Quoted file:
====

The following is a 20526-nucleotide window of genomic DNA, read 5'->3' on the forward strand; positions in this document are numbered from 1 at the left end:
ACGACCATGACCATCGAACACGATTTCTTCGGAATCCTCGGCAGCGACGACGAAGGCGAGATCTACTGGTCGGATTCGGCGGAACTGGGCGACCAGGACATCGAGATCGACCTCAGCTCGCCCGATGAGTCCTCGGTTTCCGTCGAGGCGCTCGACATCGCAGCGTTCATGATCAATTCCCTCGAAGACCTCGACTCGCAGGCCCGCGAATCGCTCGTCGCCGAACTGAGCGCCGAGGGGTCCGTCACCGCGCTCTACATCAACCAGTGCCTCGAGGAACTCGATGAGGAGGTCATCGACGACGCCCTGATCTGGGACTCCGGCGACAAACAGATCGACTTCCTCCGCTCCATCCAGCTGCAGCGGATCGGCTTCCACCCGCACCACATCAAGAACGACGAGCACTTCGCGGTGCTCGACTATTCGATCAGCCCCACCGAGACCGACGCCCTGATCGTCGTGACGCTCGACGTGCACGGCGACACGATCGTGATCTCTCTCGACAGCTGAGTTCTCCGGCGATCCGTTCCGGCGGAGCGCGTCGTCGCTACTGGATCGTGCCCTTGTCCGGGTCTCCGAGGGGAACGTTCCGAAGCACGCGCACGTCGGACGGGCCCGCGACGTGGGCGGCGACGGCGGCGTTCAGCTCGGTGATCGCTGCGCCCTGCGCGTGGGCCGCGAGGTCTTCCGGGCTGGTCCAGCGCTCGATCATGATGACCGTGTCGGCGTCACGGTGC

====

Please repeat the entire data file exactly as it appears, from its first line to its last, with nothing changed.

The following is a 20526-nucleotide window of genomic DNA, read 5'->3' on the forward strand; positions in this document are numbered from 1 at the left end:
ACGACCATGACCATCGAACACGATTTCTTCGGAATCCTCGGCAGCGACGACGAAGGCGAGATCTACTGGTCGGATTCGGCGGAACTGGGCGACCAGGACATCGAGATCGACCTCAGCTCGCCCGATGAGTCCTCGGTTTCCGTCGAGGCGCTCGACATCGCAGCGTTCATGATCAATTCCCTCGAAGACCTCGACTCGCAGGCCCGCGAATCGCTCGTCGCCGAACTGAGCGCCGAGGGGTCCGTCACCGCGCTCTACATCAACCAGTGCCTCGAGGAACTCGATGAGGAGGTCATCGACGACGCCCTGATCTGGGACTCCGGCGACAAACAGATCGACTTCCTCCGCTCCATCCAGCTGCAGCGGATCGGCTTCCACCCGCACCACATCAAGAACGACGAGCACTTCGCGGTGCTCGACTATTCGATCAGCCCCACCGAGACCGACGCCCTGATCGTCGTGACGCTCGACGTGCACGGCGACACGATCGTGATCTCTCTCGACAGCTGAGTTCTCCGGCGATCCGTTCCGGCGGAGCGCGTCGTCGCTACTGGATCGTGCCCTTGTCCGGGTCTCCGAGGGGAACGTTCCGAAGCACGCGCACGTCGGACGGGCCCGCGACGTGGGCGGCGACGGCGGCGTTCAGCTCGGTGATCGCTGCGCCCTGCGCGTGGGCCGCGAGGTCTTCCGGGCTGGTCCAGCGCTCGATCATGATGACCGTGTCGGCGTCACGGTGC